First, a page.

Linguistic divisions

The news these days has had me thinking, and it finally made me realize something.

You see, I despise the [Whatever-American] terminology for ethnicity. Asian-American, African-American, all those. Hate those terms with a passion. And I’ve finally figured out why.

They’re dangerous. The whole non-racist/post-racial society that we want? Those terms are detrimental to the whole thing.

Why? Because they’re hideously racist. And even worse, they’re insidiously racist.

Because they imply, by definition, that white is some sort of default. "Oh, if you’re white, you’re just American. It’s everyone else who needs to be specially identified."

That sort of thinking is what keeps "us vs. them" alive, even in the minds of people who otherwise aren’t prejudiced. It’s the sort of thinking that leads to people assuming that all characters in books have to be white, or casting Sigourney Weaver as an Biblical African queen.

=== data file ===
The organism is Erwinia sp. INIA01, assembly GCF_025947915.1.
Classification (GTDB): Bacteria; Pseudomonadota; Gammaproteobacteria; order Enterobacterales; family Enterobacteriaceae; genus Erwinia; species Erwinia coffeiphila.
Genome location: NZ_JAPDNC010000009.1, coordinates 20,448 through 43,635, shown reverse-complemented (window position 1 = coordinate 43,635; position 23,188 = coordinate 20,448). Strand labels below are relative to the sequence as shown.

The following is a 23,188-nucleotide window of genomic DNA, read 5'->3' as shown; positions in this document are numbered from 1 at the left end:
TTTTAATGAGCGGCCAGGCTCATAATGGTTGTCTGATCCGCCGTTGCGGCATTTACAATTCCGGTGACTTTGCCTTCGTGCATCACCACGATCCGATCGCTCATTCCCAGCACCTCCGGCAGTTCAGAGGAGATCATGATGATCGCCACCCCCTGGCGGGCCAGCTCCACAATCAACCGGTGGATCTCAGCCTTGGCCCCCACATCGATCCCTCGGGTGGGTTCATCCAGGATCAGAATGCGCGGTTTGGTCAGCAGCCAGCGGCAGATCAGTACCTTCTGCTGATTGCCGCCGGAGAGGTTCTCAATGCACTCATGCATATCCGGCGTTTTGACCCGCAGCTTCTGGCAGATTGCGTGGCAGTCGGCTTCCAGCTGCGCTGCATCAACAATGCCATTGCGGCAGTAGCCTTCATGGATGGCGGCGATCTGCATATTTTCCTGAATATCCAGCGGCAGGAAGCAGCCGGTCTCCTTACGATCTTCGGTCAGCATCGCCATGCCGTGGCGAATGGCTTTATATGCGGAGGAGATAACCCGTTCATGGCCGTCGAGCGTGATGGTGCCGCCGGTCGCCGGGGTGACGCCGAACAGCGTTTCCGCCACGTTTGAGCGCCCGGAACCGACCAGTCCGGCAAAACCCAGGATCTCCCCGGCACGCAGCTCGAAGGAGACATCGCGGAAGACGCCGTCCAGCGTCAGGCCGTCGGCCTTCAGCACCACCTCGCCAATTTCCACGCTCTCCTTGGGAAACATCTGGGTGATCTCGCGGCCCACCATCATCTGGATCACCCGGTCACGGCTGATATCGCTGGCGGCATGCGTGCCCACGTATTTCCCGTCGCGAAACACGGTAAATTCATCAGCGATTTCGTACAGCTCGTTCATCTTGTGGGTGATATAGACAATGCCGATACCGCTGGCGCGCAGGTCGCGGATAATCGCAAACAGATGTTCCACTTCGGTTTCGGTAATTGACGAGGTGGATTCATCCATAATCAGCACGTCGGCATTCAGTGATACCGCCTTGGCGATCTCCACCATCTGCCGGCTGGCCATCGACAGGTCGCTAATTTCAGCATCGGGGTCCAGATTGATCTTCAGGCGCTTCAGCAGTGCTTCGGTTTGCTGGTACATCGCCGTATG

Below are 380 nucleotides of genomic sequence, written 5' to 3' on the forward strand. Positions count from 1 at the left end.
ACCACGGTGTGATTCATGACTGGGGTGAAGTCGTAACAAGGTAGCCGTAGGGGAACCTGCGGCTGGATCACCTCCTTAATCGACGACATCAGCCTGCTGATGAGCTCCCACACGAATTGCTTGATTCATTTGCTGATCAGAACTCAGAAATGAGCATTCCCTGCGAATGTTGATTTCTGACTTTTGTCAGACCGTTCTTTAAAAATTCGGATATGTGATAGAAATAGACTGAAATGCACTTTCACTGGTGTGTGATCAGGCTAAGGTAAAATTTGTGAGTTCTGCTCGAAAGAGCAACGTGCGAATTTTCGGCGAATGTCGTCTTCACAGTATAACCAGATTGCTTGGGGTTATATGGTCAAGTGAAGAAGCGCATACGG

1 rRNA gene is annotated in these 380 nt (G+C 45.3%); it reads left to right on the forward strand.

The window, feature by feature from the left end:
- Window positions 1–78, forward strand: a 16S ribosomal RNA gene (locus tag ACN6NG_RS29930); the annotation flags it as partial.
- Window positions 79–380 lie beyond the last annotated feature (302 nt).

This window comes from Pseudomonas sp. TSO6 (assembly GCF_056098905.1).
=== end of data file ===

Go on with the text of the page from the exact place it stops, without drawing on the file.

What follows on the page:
When was the last time you heard someone referred to as a Caucasian-American? You haven’t, or at least not often, because the language itself has trained us to think of "Caucasian" as the unspoken default. We’ve already learned, throughout history, that you cannot have "separate but equal." So how can we possibly reach equality when the language itself works at keeping us separate?

If you’re an American citizen, you should be an American. Period. Ethnicity should have no bearing on it, and the terminology for ethnicity should not draw on citizenship.

There is no "default" except human. Our language needs to reflect that, not cloud it.